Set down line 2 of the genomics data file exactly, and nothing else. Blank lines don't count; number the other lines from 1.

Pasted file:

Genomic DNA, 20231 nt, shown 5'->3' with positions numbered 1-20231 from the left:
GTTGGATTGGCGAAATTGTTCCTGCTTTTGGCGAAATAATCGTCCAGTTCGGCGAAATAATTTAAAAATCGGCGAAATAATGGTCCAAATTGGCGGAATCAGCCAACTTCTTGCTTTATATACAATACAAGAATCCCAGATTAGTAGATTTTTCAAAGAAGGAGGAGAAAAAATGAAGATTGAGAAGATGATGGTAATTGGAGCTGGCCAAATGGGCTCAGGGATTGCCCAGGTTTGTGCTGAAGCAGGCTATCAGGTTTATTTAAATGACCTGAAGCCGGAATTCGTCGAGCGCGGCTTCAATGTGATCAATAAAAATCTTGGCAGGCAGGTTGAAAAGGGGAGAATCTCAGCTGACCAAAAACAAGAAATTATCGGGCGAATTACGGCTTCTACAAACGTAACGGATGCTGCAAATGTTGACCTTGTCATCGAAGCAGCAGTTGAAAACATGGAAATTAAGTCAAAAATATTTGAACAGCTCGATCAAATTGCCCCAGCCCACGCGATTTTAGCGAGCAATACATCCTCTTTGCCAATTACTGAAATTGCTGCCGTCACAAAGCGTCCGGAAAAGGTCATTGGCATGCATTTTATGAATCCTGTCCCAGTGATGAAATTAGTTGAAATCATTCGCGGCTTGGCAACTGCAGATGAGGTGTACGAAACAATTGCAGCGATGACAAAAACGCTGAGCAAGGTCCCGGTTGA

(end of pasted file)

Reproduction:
GTTGGATTGGCGAAATTGTTCCTGCTTTTGGCGAAATAATCGTCCAGTTCGGCGAAATAATTTAAAAATCGGCGAAATAATGGTCCAAATTGGCGGAATCAGCCAACTTCTTGCTTTATATACAATACAAGAATCCCAGATTAGTAGATTTTTCAAAGAAGGAGGAGAAAAAATGAAGATTGAGAAGATGATGGTAATTGGAGCTGGCCAAATGGGCTCAGGGATTGCCCAGGTTTGTGCTGAAGCAGGCTATCAGGTTTATTTAAATGACCTGAAGCCGGAATTCGTCGAGCGCGGCTTCAATGTGATCAATAAAAATCTTGGCAGGCAGGTTGAAAAGGGGAGAATCTCAGCTGACCAAAAACAAGAAATTATCGGGCGAATTACGGCTTCTACAAACGTAACGGATGCTGCAAATGTTGACCTTGTCATCGAAGCAGCAGTTGAAAACATGGAAATTAAGTCAAAAATATTTGAACAGCTCGATCAAATTGCCCCAGCCCACGCGATTTTAGCGAGCAATACATCCTCTTTGCCAATTACTGAAATTGCTGCCGTCACAAAGCGTCCGGAAAAGGTCATTGGCATGCATTTTATGAATCCTGTCCCAGTGATGAAATTAGTTGAAATCATTCGCGGCTTGGCAACTGCAGATGAGGTGTACGAAACAATTGCAGCGATGACAAAAACGCTGAGCAAGGTCCCGGTTGA